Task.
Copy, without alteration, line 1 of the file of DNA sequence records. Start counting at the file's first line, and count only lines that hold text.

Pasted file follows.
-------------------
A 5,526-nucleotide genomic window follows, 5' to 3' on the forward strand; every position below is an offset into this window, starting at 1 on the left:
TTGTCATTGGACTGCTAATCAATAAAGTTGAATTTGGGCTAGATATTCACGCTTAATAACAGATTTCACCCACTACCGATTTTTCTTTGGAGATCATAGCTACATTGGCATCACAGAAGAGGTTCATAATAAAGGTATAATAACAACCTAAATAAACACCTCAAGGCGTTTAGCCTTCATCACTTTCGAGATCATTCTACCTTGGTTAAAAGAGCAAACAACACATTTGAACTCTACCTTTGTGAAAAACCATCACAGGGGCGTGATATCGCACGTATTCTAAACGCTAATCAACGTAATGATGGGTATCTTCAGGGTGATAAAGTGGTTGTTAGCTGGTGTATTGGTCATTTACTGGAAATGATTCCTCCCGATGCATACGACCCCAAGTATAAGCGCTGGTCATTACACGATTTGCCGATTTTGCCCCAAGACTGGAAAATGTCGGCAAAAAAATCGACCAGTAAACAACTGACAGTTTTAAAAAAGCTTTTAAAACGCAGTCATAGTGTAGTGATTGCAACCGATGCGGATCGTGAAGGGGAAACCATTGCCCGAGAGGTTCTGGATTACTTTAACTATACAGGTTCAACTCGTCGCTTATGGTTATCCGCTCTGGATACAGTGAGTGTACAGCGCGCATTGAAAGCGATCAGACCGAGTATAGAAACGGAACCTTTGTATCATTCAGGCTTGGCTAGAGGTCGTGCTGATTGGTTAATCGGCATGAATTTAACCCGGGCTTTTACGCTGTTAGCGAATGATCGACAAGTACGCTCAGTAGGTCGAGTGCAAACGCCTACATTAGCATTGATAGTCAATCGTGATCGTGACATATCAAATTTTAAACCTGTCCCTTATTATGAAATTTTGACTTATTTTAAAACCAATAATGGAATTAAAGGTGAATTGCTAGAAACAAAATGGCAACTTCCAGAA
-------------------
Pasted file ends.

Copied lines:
A 5,526-nucleotide genomic window follows, 5' to 3' on the forward strand; every position below is an offset into this window, starting at 1 on the left: